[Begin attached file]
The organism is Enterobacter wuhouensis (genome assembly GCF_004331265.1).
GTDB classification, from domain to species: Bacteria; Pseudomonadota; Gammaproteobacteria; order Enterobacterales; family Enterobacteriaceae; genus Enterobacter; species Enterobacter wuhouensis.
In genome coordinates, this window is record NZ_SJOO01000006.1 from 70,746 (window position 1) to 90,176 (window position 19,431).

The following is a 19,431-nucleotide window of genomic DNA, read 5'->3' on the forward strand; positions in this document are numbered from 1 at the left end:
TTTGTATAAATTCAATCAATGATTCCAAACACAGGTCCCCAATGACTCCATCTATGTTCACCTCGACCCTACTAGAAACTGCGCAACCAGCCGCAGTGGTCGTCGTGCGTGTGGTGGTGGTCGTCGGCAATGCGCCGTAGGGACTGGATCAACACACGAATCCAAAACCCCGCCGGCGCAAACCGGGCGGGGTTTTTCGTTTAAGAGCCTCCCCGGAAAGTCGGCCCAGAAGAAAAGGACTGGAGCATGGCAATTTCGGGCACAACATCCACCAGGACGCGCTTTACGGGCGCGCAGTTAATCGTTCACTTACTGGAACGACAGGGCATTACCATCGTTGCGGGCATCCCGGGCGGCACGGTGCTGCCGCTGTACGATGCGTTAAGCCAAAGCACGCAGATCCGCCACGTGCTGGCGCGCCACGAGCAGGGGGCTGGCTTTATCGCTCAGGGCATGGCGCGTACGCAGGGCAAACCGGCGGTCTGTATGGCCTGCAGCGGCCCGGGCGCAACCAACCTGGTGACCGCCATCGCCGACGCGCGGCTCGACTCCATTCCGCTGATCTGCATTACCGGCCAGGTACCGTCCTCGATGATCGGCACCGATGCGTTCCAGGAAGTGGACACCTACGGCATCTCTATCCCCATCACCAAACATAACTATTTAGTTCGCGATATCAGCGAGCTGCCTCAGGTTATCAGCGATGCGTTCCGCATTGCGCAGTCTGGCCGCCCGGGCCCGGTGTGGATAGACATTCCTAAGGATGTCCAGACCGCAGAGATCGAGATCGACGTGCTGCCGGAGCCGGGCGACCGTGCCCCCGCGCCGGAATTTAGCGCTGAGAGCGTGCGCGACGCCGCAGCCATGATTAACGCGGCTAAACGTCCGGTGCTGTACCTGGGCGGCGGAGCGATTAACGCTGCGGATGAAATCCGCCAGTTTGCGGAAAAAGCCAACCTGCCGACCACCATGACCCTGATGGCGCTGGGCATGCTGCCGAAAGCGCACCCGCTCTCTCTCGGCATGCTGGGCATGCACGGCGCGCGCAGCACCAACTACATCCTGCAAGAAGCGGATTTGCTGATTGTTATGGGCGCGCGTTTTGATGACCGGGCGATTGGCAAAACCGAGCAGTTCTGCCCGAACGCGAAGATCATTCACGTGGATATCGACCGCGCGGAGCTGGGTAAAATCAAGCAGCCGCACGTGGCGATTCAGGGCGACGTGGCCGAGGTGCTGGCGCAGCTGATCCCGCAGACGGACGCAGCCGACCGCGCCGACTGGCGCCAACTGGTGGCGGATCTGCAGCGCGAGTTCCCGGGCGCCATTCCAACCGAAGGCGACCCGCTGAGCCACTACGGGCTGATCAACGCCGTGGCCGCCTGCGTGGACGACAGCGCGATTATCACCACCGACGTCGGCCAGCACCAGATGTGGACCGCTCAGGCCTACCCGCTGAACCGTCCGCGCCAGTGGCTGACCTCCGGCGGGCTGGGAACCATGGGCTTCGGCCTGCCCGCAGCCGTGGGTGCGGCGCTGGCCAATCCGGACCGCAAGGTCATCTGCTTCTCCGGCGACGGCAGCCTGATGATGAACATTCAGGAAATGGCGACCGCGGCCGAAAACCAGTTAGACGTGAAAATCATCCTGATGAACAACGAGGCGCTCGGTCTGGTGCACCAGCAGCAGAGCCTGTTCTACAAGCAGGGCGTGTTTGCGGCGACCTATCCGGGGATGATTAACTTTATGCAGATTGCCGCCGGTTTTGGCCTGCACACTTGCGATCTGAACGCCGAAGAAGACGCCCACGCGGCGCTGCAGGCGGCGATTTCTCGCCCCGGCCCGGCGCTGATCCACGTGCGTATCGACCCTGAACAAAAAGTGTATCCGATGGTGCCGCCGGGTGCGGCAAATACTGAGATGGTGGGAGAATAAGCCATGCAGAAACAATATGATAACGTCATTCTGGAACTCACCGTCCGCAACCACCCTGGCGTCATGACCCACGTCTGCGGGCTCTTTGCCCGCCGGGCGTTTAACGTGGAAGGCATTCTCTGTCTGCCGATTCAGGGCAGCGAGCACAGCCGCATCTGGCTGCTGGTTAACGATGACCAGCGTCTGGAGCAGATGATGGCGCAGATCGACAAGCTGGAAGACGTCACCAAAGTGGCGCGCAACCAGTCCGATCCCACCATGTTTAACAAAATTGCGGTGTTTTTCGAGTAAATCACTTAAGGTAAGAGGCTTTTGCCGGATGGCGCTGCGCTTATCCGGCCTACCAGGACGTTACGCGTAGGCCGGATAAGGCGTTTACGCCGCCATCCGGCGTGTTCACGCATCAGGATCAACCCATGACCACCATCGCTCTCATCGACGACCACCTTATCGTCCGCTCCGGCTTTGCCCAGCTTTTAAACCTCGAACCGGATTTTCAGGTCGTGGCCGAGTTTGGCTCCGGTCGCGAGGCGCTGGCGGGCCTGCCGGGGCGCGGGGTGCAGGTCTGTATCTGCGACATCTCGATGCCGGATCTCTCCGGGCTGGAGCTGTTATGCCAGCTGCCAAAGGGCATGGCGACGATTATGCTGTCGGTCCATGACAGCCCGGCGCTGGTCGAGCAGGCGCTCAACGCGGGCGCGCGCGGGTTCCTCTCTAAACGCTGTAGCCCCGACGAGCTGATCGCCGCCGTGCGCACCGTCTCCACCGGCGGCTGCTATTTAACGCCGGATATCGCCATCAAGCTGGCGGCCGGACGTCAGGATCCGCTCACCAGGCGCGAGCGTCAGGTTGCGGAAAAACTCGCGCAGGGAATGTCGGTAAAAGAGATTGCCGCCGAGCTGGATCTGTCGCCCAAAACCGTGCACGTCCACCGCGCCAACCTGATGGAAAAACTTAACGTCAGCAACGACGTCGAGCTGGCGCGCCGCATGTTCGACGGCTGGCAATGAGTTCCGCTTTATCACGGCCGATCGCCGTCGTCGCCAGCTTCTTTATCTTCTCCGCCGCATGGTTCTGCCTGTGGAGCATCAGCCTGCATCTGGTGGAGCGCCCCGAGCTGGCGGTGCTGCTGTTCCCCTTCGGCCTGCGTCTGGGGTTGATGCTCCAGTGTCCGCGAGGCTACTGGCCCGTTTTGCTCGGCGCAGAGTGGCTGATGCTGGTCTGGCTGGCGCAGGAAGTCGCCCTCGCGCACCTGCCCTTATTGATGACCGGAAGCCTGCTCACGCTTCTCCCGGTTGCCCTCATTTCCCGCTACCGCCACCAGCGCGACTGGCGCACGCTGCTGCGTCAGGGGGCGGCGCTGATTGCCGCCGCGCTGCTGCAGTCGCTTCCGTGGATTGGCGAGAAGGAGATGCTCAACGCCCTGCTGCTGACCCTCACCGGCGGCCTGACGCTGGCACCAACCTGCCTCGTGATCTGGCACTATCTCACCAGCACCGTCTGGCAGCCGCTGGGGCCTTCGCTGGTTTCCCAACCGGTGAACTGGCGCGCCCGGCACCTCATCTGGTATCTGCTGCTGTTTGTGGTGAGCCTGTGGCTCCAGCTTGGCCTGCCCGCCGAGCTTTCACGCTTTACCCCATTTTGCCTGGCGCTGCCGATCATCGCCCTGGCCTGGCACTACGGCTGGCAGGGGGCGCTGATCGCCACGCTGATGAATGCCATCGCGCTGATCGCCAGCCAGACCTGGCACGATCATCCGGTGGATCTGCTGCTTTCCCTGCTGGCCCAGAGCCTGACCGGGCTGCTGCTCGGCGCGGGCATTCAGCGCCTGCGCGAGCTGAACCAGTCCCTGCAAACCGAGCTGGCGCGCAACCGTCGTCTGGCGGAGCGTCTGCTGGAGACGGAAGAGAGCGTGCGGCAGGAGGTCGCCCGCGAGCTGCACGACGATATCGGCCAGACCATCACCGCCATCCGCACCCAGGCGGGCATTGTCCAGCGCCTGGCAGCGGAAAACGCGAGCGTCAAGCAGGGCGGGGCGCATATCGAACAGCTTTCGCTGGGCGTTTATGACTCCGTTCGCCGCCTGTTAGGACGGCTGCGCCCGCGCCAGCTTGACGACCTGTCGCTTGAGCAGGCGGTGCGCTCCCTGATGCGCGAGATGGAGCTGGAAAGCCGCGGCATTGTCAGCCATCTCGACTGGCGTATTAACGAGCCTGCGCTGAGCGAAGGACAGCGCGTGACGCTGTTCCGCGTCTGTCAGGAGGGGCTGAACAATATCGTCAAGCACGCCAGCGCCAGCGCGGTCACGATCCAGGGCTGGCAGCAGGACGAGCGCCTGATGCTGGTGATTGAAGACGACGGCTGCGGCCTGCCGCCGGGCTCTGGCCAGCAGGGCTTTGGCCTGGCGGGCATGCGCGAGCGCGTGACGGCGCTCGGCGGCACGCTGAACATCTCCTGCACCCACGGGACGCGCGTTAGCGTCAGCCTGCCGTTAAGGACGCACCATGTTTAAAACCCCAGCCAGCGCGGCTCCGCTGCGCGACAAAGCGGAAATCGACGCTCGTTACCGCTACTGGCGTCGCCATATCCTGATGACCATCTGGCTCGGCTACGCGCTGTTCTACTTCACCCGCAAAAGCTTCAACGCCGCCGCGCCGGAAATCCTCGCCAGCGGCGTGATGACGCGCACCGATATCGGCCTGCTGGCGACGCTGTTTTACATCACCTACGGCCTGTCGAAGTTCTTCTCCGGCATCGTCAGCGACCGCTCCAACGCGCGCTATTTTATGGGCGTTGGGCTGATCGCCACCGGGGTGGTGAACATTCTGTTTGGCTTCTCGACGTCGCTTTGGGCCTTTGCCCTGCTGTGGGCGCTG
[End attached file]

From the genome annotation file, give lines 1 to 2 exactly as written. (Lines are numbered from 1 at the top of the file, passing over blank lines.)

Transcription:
The organism is Enterobacter wuhouensis (genome assembly GCF_004331265.1).
GTDB classification, from domain to species: Bacteria; Pseudomonadota; Gammaproteobacteria; order Enterobacterales; family Enterobacteriaceae; genus Enterobacter; species Enterobacter wuhouensis.